suzefricker@mylifeaccordingtome.org Available all the time, just send me an email and I will get back to you.

We have a THING!

I have often wondered about the different communities we find ourselves in and wonder how we all survive. What I have realised is we all have a thing.

Now for the purposes of this conversation I call communities based around gender, sexual orientation, religion, disability, ethnic background. Each of these communities exist for each characteristic. I do not mean community as in where you live.

For a long time I used to think that the disability community did not have a thing. The thing is the one thing that you can say but people who do not belong to your community can’t because they don’t understand it.

I started buddying up with a disabled colleague who was having a hard time at work. We try and catch up once a week to see how the other is doing and make sure that the world has not exploded. Today she was telling me about an awful screw up her doctors had made with her medication. I couldn’t help but laugh because I had been in a similar situation with a dodgy GP previously.

As I usually do because of being autistic I said “sorry I should not of laughed”. Mainly because I was not sure whether it was acceptable. I get nervous, even with friends, whether I am doing or saying the wrong thing. Now that I know I deal with Autism, I know understand why I struggle but doesn’t make it easier now that I do not have a support worker guiding me through these things.

Anyway she turned round and said, “If someone without disabilities had laughed I would have told them off, but I bet you know where I am coming from”. I explained that I did and told her what had happened to me and we giggled for about 10 minutes about the whole thing.

It did get me thinking however, this is something that the disabled community has as our thing. We can laugh at, or make jokes about our conditions whether its something like dyslexia or fibromyalgia. We can laugh at it but those who do not have it, they cant because they don’t know what it is like to deal with these condition.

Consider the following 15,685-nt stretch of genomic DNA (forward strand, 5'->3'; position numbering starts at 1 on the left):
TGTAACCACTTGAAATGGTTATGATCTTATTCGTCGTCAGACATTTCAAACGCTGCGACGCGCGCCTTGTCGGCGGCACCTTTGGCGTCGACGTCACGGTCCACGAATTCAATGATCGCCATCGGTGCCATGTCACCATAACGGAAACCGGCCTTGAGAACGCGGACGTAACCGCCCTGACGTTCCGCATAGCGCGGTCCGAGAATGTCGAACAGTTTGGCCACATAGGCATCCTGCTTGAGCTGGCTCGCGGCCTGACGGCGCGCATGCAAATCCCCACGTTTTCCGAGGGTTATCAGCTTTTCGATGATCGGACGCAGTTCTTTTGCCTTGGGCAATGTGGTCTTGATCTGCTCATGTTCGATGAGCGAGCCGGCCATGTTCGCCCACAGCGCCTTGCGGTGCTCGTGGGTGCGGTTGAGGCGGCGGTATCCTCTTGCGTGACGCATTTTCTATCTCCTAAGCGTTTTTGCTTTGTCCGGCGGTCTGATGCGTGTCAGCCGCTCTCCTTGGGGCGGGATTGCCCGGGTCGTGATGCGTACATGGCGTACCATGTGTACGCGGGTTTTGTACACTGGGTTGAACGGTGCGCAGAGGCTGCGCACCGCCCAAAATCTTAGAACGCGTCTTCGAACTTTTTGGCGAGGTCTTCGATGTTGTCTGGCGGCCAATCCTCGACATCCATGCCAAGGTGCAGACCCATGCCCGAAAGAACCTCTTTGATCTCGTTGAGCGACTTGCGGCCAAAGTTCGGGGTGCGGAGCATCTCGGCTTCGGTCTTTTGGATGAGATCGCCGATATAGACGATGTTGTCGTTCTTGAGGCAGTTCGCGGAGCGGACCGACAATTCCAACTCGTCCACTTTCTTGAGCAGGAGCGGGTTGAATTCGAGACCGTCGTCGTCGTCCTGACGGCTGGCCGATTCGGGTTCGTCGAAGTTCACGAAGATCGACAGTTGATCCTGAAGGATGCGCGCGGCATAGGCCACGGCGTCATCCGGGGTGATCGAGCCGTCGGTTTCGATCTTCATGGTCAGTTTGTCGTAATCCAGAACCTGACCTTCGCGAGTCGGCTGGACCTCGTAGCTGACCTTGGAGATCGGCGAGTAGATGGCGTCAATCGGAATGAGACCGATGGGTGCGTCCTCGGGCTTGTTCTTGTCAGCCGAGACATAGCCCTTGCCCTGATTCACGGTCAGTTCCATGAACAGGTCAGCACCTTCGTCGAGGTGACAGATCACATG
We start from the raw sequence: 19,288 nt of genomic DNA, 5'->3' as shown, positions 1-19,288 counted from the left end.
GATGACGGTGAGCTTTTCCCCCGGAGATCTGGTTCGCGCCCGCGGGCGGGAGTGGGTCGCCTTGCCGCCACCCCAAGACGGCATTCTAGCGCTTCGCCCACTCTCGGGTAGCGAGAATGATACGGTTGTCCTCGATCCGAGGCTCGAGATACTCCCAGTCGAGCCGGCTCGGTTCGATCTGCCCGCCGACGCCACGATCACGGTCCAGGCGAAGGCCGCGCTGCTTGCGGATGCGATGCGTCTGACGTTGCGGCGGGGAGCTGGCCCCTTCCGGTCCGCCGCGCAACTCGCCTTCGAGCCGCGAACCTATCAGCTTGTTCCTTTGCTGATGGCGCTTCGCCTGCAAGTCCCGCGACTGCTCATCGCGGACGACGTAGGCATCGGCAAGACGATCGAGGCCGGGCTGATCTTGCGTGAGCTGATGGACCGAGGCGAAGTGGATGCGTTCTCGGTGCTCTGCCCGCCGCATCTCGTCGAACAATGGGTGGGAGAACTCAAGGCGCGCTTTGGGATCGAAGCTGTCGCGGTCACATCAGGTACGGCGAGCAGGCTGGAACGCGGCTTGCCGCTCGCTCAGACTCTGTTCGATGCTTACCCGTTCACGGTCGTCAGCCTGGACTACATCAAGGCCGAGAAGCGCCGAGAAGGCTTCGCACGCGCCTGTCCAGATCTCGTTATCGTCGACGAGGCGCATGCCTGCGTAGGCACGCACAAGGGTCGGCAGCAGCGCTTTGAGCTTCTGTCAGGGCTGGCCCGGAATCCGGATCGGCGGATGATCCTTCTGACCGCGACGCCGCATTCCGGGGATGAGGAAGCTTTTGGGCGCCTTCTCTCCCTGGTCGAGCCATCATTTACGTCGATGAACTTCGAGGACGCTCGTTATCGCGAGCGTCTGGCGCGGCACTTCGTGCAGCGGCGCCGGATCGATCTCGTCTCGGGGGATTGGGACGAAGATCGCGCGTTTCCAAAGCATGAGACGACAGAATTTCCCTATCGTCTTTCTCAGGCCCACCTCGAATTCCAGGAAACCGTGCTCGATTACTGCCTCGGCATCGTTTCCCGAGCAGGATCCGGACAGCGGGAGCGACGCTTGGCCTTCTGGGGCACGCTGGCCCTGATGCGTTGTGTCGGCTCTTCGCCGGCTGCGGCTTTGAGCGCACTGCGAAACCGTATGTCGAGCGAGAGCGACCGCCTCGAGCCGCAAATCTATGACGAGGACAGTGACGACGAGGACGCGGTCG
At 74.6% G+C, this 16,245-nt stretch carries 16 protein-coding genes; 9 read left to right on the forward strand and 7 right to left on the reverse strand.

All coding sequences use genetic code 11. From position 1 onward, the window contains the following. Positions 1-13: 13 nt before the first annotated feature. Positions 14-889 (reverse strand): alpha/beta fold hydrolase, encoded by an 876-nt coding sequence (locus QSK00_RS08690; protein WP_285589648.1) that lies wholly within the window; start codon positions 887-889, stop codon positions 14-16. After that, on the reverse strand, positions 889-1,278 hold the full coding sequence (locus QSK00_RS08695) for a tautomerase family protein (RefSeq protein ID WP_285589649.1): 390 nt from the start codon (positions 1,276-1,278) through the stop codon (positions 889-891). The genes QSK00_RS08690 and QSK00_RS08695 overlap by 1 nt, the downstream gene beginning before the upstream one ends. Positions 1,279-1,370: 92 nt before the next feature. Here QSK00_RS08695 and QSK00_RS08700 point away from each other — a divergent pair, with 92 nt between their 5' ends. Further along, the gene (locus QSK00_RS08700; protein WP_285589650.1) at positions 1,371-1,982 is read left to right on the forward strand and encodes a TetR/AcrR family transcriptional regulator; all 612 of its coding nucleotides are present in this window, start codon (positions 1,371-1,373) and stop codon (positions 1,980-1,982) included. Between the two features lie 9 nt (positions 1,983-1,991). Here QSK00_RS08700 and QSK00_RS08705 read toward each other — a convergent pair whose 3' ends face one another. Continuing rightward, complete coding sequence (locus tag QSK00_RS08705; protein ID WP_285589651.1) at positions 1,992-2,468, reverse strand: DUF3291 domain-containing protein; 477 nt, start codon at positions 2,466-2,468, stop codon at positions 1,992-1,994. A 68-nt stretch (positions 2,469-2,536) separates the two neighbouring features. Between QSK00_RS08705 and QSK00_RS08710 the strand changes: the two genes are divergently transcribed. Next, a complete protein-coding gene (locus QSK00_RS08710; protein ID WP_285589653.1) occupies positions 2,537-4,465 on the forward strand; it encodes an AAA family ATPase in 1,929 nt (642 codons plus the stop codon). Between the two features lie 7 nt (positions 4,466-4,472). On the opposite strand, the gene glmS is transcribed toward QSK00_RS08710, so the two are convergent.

However, I ask, has it become too taboo that we can’t make fun of ourselves to make us laugh?

I deal with mental health issues, when I have a bad day or when I see someone is uncomfortable about talking to me about it I make a joke about it. I tend to do this a lot. I get called crazy a lot (mostly from when I am having over stimulated moments I tend to go a bit Cray Cray) but to make someone feel at ease I say “I am not crazy, I am depressed. I don’t take anti-crazy pills I take anti-depressants.” This tends to get the conversation started. I even know the official medical diagnosis of depression so I can give as many facts as I can to people.

However, for every person who becomes comfortable talking about mental health from talking to me in the way I do, you have at least 1 out of every 10 conversations where I am told “You should not laugh at your mental health, it is serious”. I tend to think that these people either have not had to deal with mental health or if they do then they subscribe to the “mental health is a shameful topic” theory.

Has the world become so PC that we can’t talk about things that affect us how we want?

If anyone struggles with disability either theirs of a friend and needs some tips on how to broach the subject please email me at suzefricker@hotmail.com The email at the top of the page does not work so use the one here.

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